Towards the integration of control methods for St. John's wort: Workshop summary and recommendations
J.M. CullenA, D.T. BrieseA and R.H. GrovesB
A CSIRO Entomology and Co-operative Research Centre for Weed Management Systems, GPO Box 1700, Canberra, ACT 2601, Australia.
B CSIRO Plant Industry and Co-operative Research Centre for Weed Management Systems, GPO Box 1600, Canberra, ACT 2601, Australia.
St. John's wort has been a problem weed in south-eastern Australian landscapes for the last 100 years. Its toxicity to stock and its perennial habit made St. John's wort an early and serious pest of pastures, and led to several attempts at control by chemicals, pasture management and biological control (see Groves 1997, Briese 1997b). Despite subsequent improvements in methodology and some degree of success using these various methods, the weed has still continued to spread; currently, it is becoming increasingly important in natural ecosystems as well as on grazed land.
Given the considerable research effort to date, is it simply a matter of putting all the accumulated knowledge together and combining the most relevant results into an effective integrated package for management; alternatively, is further research still needed in some areas? In 1995, the Co-operative Research Centre (CRC) for Weed Management Systems was set up with the purpose of co-ordinating research and fostering collaboration between groups to promote more effective weed management. As St. John's wort is one of only a few weeds to be considered a problem of both pastoral and natural environments, it is appropriate that the CRC Programs for Perennial Pastures and Natural Ecosystems jointly sponsored a workshop to answer these questions. The workshop brought together researchers from Australia and New Zealand, representing expertise in the ecology of St. John's wort, grazing and pasture management, animal health, herbicide use and biological control, as well as extension workers involved directly in weed control, and end-users, such as landholders and representatives of Landcare groups.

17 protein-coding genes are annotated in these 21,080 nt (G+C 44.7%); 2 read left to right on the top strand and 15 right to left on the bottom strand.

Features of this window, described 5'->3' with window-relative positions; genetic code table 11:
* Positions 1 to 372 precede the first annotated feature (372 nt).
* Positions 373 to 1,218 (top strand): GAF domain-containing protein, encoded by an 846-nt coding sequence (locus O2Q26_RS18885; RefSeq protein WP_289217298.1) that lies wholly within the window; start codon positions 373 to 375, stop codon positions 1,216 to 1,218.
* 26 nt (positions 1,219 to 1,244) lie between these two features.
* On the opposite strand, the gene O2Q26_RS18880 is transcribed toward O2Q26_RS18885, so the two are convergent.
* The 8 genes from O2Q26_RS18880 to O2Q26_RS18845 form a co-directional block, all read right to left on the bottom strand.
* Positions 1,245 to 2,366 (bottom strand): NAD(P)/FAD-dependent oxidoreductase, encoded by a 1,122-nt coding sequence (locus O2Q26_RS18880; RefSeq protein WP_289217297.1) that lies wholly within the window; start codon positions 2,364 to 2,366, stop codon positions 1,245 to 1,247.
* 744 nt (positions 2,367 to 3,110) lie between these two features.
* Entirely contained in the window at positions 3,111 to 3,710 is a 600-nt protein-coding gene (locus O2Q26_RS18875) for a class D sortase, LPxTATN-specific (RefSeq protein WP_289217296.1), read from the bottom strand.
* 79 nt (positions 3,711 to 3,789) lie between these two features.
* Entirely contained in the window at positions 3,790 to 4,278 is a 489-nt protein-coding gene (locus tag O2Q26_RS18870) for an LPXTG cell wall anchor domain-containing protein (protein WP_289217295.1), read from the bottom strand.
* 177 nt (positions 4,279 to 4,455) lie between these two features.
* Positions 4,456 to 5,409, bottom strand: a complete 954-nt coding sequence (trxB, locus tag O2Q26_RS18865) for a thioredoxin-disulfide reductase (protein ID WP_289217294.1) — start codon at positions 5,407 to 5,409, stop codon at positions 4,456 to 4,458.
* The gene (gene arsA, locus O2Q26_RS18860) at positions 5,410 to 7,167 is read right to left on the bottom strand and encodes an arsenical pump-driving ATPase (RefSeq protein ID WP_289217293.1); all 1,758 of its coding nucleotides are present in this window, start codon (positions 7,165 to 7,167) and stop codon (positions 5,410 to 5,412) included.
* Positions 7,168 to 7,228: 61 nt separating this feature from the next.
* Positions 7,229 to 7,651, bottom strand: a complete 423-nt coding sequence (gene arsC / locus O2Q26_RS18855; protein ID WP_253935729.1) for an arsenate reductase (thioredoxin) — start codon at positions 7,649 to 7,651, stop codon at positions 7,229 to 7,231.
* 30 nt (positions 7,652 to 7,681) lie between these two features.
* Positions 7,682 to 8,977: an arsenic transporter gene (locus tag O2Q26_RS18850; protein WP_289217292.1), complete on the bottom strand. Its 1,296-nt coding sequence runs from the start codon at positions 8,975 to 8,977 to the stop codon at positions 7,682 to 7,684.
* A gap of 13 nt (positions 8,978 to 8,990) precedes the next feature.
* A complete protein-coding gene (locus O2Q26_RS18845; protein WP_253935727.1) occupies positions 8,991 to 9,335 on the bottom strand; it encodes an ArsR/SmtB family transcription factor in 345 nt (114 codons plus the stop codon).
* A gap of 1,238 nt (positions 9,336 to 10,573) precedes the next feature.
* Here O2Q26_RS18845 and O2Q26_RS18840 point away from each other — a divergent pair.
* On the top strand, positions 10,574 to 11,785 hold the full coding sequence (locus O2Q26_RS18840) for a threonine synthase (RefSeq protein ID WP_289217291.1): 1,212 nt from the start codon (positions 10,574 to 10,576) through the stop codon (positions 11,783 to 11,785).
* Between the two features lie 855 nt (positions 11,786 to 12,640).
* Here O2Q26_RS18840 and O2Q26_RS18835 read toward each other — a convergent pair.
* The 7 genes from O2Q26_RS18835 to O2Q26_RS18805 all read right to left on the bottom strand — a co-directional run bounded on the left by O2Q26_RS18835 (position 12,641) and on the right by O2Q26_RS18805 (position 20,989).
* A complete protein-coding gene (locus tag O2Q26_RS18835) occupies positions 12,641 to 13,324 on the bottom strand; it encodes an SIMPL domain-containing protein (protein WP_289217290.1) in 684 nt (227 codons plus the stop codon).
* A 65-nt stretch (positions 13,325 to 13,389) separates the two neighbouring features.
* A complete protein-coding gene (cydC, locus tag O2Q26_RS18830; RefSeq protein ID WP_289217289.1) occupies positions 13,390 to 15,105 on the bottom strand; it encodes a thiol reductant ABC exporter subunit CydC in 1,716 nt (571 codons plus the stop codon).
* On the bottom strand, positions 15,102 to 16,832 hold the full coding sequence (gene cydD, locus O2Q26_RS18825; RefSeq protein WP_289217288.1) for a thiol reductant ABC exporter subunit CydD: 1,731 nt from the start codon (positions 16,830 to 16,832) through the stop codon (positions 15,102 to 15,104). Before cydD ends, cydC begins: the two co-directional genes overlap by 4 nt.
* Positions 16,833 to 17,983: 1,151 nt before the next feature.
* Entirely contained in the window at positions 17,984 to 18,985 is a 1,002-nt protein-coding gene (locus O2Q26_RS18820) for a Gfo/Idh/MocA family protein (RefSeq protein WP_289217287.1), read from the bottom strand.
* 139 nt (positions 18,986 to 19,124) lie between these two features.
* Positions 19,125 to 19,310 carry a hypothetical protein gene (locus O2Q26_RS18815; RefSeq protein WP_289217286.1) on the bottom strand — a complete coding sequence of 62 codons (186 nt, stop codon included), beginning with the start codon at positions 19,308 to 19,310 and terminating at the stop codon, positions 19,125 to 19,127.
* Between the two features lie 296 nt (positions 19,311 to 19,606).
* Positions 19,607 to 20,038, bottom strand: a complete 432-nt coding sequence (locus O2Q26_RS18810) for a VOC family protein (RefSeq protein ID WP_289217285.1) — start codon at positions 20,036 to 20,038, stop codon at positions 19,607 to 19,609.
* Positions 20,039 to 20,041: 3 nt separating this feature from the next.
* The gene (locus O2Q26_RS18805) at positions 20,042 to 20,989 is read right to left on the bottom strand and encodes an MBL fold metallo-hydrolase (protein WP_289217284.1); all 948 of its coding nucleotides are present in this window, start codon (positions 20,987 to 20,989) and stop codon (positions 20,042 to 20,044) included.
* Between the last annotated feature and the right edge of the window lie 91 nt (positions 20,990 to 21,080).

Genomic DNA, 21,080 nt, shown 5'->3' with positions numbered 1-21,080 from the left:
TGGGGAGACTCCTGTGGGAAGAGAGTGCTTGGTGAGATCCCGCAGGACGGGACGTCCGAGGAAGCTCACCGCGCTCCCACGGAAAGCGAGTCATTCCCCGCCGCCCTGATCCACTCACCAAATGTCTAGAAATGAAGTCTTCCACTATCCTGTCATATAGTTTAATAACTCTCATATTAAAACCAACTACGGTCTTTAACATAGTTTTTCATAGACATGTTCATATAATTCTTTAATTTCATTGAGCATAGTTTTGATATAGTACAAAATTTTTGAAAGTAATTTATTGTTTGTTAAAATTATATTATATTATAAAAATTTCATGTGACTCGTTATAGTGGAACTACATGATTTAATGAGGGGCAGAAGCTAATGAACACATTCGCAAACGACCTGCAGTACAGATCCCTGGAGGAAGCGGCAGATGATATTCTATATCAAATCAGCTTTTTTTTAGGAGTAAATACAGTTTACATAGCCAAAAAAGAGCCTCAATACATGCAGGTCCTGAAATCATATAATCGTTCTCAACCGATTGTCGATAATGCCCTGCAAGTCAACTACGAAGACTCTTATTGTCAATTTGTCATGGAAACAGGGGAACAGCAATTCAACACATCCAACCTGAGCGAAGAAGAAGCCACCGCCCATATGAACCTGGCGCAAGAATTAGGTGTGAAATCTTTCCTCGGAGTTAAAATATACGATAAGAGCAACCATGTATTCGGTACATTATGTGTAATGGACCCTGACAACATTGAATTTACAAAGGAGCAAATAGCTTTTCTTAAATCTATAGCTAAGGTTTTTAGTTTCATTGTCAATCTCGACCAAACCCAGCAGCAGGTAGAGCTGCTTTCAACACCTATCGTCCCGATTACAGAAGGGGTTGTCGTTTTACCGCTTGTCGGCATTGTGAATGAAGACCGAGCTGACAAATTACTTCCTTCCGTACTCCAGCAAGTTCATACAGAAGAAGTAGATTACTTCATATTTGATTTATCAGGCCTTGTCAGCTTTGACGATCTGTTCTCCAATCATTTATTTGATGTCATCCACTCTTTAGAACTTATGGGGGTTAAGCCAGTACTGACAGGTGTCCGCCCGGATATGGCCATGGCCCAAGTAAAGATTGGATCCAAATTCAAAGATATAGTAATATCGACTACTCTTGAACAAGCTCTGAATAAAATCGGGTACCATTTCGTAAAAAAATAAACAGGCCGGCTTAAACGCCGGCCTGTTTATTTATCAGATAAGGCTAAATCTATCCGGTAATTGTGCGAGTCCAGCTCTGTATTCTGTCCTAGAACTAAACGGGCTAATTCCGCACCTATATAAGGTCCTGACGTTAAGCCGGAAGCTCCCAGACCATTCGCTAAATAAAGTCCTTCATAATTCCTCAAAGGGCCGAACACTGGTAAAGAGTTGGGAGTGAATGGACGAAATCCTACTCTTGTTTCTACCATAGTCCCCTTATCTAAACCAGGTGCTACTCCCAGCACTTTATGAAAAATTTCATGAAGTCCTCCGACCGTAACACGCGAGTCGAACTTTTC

Plant Protection Quarterly (1997) 12 (2) 103-106.